The Bavarian hills look like they could be a set from The Sound of Music. The air is crystal clear, cowbells are tinkling and the countryside is dotted with picture-perfect wooden farm houses.
Over the last 100 years, farming has not changed much here. Cows, pigs and chickens live in barns beneath the houses. Mothers tend to the barn animals. Children grow up doing farm chores and drinking fresh, unpasteurised milk.
It’s an idyllic, healthy way to grow up. And it shows. These farm children have around half the rate of asthma of children in nearby towns.
This natural human experiment has intrigued researchers. Around the world asthma rates rise with modern living. But why? Is it city life, with its greater exposure to smog and other pollutants? Or does an ingredient in the rural lifestyle hold the secret to healthy lungs?
Asthma researchers agree there is no simple answer. Multiple factors influence who becomes asthmatic: genetic make-up, viral infections that damage the airways, microbes in the gut, exposure to household chemicals and air pollution all play a part. Another complication is that asthma diagnosis varies with the latest medical fads, making it difficult to compare asthma rates over time.
But the Bavarian experiment has reduced some of the variables. The people in the towns and farms, for instance, are of the same genetic stock, and are being diagnosed with the same tests. And researchers are taking advantage to drill down into what is protecting children on the farm.
In a paper published in Science in September, an international team led by Ghent University researchers in Belgium exposed mice to dust collected from a Bavarian cow barn – and it protected them from asthma. Intriguingly, though, the dust only protected mice that carry an intact copy of the gene A20 that plays a key role in training the immune system. People lacking a functional form of A20 are also more susceptible to asthma, the team showed.
“What’s striking about this study is how complete it is; it seems to add up and make sense,” says Manuel Ferreira, who studies genetic predisposition to asthma at the Queensland Institute of Medical Research.
The results offer new leads for preventing and treating asthma in the form of vaccines or drugs that mimic the effects of farm dust. “It’s a big step forward,” says Erika von Mutius, a co-author of the present study who heads the Asthma and Allergy Department at the Children’s Hospital of the University of Munich.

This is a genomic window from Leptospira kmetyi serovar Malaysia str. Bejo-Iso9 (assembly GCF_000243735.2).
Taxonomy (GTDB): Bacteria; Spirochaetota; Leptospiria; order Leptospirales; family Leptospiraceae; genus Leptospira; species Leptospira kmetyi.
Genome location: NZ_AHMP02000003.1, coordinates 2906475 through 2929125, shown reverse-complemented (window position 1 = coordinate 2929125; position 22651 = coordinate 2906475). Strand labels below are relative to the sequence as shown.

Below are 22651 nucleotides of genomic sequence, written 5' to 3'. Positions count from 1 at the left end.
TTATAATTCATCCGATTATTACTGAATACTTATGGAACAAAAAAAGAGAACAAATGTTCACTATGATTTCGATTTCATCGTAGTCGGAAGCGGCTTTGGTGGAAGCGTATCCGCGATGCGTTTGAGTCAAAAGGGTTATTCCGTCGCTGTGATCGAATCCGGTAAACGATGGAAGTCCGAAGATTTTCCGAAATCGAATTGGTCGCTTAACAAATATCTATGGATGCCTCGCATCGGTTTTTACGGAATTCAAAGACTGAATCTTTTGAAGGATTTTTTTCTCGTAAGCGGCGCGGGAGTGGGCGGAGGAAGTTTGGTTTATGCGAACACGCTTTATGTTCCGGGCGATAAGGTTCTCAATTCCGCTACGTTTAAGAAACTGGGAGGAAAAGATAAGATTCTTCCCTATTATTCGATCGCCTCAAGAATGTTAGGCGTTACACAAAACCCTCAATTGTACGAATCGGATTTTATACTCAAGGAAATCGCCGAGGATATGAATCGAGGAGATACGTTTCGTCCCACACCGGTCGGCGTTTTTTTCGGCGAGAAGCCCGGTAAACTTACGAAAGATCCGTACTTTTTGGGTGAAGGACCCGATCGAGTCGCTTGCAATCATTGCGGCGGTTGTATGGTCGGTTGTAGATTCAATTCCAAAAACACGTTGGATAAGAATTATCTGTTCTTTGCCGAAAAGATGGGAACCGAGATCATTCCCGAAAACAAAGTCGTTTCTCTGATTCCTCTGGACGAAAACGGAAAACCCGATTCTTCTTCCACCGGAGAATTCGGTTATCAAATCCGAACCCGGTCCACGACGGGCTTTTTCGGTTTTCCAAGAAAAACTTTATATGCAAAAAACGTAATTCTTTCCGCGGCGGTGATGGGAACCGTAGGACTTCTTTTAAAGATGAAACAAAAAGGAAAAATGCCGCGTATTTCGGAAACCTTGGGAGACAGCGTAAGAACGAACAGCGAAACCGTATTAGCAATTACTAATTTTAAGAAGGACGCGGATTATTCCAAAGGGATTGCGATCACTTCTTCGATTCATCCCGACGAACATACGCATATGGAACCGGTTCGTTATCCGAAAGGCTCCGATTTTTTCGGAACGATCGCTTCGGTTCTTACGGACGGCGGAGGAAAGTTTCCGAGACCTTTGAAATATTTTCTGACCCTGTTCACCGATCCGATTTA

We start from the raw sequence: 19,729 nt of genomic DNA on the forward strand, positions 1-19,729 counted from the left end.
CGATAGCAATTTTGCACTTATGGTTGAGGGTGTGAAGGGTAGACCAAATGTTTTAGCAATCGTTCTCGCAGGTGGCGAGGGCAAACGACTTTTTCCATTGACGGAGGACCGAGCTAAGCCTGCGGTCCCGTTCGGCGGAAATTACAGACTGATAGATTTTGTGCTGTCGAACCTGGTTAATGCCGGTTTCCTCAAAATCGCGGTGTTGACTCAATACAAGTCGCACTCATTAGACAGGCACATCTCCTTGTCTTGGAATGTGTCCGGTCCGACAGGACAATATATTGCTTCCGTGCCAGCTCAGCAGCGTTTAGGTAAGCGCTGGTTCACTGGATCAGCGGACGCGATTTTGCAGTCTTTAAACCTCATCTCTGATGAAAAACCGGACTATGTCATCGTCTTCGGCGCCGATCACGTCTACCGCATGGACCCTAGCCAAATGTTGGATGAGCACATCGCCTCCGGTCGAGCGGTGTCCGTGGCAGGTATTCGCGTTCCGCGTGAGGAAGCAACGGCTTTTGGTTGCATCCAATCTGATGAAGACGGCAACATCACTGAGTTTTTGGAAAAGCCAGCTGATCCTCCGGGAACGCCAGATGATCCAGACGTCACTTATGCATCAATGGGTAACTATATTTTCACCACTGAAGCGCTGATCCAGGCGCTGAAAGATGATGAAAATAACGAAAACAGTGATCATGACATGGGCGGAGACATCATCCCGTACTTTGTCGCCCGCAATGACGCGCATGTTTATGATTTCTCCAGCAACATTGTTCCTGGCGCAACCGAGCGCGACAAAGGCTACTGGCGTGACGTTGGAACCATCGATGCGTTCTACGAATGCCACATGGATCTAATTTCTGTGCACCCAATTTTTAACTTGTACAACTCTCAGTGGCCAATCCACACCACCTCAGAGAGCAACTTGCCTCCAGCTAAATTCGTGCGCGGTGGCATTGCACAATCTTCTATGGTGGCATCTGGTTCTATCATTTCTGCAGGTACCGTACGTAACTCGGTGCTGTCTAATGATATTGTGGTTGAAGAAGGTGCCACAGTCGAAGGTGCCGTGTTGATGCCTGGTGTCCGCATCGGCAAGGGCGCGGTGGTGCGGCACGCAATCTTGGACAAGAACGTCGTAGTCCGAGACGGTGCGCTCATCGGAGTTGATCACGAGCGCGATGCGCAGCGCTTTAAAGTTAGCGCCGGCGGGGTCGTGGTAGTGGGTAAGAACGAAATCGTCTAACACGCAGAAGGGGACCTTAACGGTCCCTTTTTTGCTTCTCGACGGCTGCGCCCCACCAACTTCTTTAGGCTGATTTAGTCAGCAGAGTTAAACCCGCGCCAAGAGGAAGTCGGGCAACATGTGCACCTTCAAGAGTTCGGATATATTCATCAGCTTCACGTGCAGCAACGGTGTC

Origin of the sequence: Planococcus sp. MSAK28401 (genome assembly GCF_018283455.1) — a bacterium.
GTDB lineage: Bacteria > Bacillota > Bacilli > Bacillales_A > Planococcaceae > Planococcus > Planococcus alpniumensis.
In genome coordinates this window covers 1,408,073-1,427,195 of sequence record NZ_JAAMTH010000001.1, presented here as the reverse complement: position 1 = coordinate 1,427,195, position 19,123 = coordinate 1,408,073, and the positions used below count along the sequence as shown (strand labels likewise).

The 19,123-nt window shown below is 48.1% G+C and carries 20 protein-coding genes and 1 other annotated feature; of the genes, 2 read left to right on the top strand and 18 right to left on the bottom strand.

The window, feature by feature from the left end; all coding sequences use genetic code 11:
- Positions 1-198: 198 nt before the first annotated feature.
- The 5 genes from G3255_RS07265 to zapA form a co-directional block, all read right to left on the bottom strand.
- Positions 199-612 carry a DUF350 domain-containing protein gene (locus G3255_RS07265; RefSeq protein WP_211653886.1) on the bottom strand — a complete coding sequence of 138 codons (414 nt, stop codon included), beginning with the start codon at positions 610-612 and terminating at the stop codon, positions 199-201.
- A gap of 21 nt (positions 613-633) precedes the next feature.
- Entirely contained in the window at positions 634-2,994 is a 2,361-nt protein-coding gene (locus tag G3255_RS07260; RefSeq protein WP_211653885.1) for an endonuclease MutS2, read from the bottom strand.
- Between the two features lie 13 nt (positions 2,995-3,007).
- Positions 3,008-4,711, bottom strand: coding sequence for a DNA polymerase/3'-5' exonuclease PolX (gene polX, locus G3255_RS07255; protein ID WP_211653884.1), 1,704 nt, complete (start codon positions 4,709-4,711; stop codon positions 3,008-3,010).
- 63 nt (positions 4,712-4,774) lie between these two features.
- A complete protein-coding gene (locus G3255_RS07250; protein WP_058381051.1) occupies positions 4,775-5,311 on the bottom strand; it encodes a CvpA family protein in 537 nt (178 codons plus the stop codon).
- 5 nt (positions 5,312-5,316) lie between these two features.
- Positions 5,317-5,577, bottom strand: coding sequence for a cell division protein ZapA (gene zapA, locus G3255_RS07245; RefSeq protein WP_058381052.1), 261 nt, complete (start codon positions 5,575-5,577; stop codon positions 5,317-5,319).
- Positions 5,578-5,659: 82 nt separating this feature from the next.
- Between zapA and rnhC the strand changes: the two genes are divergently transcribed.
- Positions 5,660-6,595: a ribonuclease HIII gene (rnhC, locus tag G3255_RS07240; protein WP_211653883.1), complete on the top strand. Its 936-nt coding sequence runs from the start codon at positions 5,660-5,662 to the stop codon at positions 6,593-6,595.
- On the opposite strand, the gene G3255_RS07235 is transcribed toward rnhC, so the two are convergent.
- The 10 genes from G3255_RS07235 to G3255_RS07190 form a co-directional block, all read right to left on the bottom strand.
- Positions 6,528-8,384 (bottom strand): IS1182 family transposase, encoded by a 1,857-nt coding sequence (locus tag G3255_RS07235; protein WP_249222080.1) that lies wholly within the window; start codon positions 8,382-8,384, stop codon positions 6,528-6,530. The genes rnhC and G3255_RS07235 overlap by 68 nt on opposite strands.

Asthma rates began to rise in the 1950s, especially in Western countries. In Australia the rise was particularly dramatic. In 1964, the percentage of seven year olds with asthma or wheeze was reported as 19% based on parents’ responses to a survey. By 1990, the same type of survey reported that 46% of children were affected. In Scotland the rate rose from 28% in 1964 to 64% in 1999.
Such spikes could be attributed, at least in part, to a medical fad. What had once passed as wheezy bronchitis was relabelled asthma. But there’s no doubt the overall trend was real. “However you define it, many studies showed a rise,” says epidemiologist Guy Marks at the University of NSW. Yet since its peak in the mid-1990s, the rate of asthma has fallen and now seems to have plateaued. In Australia, the latest (2011) report by the Australian Institute of Health and Welfare is that the percentage of school-aged boys with asthma is 11.4%; for girls the figure is 7%.
It’s difficult to compare asthma rates over the last six decades, but it’s clear something about modern living raises the risk – a finding supported by rising asthma rates in developing countries. One theory is that modernity makes us too clean. Known as the hygiene hypothesis, the term was coined by British epidemiologist David Strachan in 1989. He observed that the more elder siblings a child had, the lower their risk of allergies.